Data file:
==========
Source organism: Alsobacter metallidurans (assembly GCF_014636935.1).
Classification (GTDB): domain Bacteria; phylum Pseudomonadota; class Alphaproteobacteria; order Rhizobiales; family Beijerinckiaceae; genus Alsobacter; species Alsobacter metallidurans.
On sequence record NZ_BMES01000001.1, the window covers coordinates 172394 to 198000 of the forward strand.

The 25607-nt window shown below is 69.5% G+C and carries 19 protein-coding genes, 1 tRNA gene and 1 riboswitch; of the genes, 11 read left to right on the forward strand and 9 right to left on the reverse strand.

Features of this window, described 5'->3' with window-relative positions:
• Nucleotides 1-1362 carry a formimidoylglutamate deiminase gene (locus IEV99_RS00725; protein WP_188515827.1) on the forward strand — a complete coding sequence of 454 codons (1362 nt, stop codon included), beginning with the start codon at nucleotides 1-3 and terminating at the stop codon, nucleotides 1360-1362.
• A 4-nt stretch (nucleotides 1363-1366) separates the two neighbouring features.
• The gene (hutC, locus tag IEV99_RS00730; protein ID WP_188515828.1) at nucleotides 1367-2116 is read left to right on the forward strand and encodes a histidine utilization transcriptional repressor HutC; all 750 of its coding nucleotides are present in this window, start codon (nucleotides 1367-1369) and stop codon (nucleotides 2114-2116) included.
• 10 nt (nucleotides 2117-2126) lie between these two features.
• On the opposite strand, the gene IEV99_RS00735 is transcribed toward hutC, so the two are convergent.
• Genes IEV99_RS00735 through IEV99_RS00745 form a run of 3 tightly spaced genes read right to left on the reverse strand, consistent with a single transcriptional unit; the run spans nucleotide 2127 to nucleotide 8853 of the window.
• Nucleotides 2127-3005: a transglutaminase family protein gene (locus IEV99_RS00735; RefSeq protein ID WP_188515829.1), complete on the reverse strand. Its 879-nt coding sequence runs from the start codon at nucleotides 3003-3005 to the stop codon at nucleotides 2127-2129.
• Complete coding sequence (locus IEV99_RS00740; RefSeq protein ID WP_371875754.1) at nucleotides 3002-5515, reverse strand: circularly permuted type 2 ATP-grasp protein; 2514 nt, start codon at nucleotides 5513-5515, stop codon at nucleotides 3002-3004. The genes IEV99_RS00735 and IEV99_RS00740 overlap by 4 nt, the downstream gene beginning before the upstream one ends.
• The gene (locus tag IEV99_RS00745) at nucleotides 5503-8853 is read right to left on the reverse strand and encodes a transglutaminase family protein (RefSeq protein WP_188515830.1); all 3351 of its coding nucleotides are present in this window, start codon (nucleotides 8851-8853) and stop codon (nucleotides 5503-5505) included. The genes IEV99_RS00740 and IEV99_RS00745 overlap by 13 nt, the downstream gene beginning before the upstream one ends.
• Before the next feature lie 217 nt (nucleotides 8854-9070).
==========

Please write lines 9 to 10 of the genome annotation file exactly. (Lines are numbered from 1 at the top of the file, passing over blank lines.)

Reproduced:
• 10 nt (nucleotides 2117-2126) lie between these two features.
• On the opposite strand, the gene IEV99_RS00735 is transcribed toward hutC, so the two are convergent.